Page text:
For Elizabeth Turk, the process of making art is an act of devotion.
“I think I use my art — and especially the process of stone carving — as a place to get into meditative state,” said the sculptor responsible for the exhibit titled Wings, opening this weekend at the Dayton Art Institute.
Turk defines this type of devotion as an earnestness and commitment to something larger than herself.
“In most religions, there is something recurring like beads or a mantra,” she explained. “For me, art is where I go to organize my mind. It quiets me and calms me; it’s more of a spiritual dialogue with my material.”
Three of the five marble wings she created on the eve of the millennium are now showcased in their own gallery at the Dayton museum. They’re carved from abandoned remnants of marble blocks originally cut for the Lincoln Memorial in Washington, D.C.
The “Wings” are dramatically displayed and shown along with a series of Turk’s drawings and collages.
“I was looking for symbols for the end of the 1900s and looking to the year 2000,” explained Turk, who says she eventually came up with the concept of a “pile of stone wings.”
Becoming an artist
Although everyone in her family had always encouraged her to become an artist, Turk said she resisted until her twenties.
“Art had always been my refuge, but I’d never thought of it as a career or a way to make a living,” she admitted. “But I tried other things, and I just could not not do art; it truly is a passion. I came to it through default.”
The “Wings” sculptures, created when she finished graduate school, represent her first work in marble. They took eight years to complete.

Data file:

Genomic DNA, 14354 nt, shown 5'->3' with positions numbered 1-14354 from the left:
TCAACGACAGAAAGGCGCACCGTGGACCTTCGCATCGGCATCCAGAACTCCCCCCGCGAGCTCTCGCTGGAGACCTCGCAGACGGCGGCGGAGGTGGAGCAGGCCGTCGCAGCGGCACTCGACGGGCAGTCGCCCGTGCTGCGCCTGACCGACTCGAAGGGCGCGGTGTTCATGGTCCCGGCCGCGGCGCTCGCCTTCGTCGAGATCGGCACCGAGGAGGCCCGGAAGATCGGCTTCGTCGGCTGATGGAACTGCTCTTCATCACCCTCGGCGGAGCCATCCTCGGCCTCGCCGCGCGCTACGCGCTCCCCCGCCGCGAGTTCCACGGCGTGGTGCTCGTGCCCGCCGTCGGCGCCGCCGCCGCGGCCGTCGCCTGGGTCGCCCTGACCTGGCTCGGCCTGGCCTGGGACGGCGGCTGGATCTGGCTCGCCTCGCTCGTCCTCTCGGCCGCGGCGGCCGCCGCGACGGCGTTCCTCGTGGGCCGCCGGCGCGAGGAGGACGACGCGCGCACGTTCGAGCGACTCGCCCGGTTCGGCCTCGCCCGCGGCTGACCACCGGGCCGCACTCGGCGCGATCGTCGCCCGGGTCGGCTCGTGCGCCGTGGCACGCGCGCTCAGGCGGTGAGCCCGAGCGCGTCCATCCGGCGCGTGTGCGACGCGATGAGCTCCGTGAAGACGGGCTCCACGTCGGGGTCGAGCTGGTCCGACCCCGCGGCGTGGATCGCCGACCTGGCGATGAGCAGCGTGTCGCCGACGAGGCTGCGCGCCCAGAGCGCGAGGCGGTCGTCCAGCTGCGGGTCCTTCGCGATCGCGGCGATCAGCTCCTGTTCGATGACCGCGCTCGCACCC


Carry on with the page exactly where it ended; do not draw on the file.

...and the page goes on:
“I worked in a passionate fury on the first one. I greatly underestimated the time it would take,” Turk said, adding that she had to finish the first sculpture in time for an exhibition. ” I had no idea what I was doing, but thankfully I just jumped in. I would have never done it if I realized how much work it would take.”
Turk, who came to Dayton for this weekend’s art opening, says the material seduced her.
“I loved the challenge and the history of it — both geologically and art historically,” she says.
Whether it’s her art or her home, Turk says she is constantly “jumping around.”
While she feels comfortable working with three dimensional forms, she says she’s also intrigued by modern technology and “absolutely loves to draw.” That’s very much in evidence in the series of collage-like drawings on display with her sculptures.
“My preliminary drawings aren’t blueprints. They are drawings that occur while I’m carving,” she explained. “And how can someone not enjoy using all this modern technology?”
Turk, 52, jumps around to various cities as well — she currently makes her home in three places: New York, Atlanta and Southern California.
More About “Wings”
The marble used to make the “Wings” pieces had been discarded, says Turk, who found the stone deteriorating in Takoma Park, Md.
“They are not perfect stones; they had moss growing in them and had cracks,” she explained. “But I liked that because they carried a sense of legacy. I liked the idea that they were originally cut for something else and were already part of a different story.
“They are a link to the past because they became a memorial and had something to do with Washington, D.C. I started working on them in 1994, so I was thinking of the end of the century, and that memorial was created at the end of the last century.”
Turk determined to keep the outside dimensions of the original blocks of marble. The concept of the wings was partly inspired by artist Albert Durer and also by one of her favorite sayings.
“I’ve always been a fan of Durer, and the “Wing of the Blue Roller” is one of my favorite drawings,” she said. “I was also inspired by the saying ‘God gives wings to those who can’t fly.” And there’s a platonic idea that winged creatures came down to earth and their wings fell off and got stuck.”
Concludes Turk: “It all resonated with me because of our flaws. We are hopeful yet flawed beings.”